Even as a growing number of states around the USA pass referendums allowing recreational marijuana use, retailers in communities in the Midwestern State of Indiana may begin turning away young smokers who seek to purchase tobacco cigarettes. Democrat Charlie Brown, a state legislator, has proposed legislation to prohibit cigarette sales to 18-year olds in Indiana; in the future, anyone seeking to light up tobacco in Hoosier communities may need to reach the age of 21 first.
Passing a Committee Review
Yesterday, State Representative Brown received the news his proposed House Bill 1380 had advanced out of a key committee and may reach the floor by Friday. He expressed surprise and pleasure. A similar legislative proposal during 2017 had languished without reaching the full legislative body for a vote. Advocates of the current measure hope raising the minimum age to legally purchase cigarettes will discourage more young people from becoming smokers.
Numerous studies have revealed adverse health consequences from smoking tobacco cigarettes. In addition to becoming psychologically addicted to cigarettes, smokers run a high risk of developing certain disease conditions. The United States Centers for Disease Control and Prevention cites cigarette smoking as the leading risk factor for lung cancer, in fact.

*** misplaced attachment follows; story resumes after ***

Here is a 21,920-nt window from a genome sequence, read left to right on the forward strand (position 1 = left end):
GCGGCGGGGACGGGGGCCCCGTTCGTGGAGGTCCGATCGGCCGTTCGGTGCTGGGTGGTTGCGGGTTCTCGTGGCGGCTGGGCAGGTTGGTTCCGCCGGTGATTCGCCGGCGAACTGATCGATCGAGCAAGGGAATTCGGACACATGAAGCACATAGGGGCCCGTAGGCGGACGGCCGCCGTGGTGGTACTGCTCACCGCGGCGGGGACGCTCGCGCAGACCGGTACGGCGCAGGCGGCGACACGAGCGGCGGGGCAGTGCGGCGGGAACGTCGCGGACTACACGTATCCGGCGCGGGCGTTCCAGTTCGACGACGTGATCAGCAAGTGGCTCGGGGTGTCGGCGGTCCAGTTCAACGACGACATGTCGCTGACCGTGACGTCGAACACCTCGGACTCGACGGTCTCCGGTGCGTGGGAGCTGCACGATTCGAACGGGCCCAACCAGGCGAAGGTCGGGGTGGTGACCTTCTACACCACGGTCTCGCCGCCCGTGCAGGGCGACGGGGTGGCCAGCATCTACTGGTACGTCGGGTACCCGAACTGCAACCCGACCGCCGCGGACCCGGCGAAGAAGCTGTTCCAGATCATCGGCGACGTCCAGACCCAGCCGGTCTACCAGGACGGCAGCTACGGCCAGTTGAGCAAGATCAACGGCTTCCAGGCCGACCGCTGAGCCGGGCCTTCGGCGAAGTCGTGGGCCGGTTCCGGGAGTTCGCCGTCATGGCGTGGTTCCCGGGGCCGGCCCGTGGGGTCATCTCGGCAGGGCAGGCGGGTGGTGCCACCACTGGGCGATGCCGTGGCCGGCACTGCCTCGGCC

Regulating Personal Choices?
The legislative committee did remove a “sin tax” penalty from the proposed legislation. That provision would have tripled the state tax on tobacco cigarettes from $1 to $3. Some Indiana legislators disliked the prospect of increasing taxes.
One Republican legislator from Seymour, Indiana said he objects to regulating personal choices through legislative means. Representative Jim Lucas argued Indiana residents old enough to serve in uniform should possess the right to decide for themselves whether or not to purchase cigarettes. He noted the effects of smoking have become common knowledge.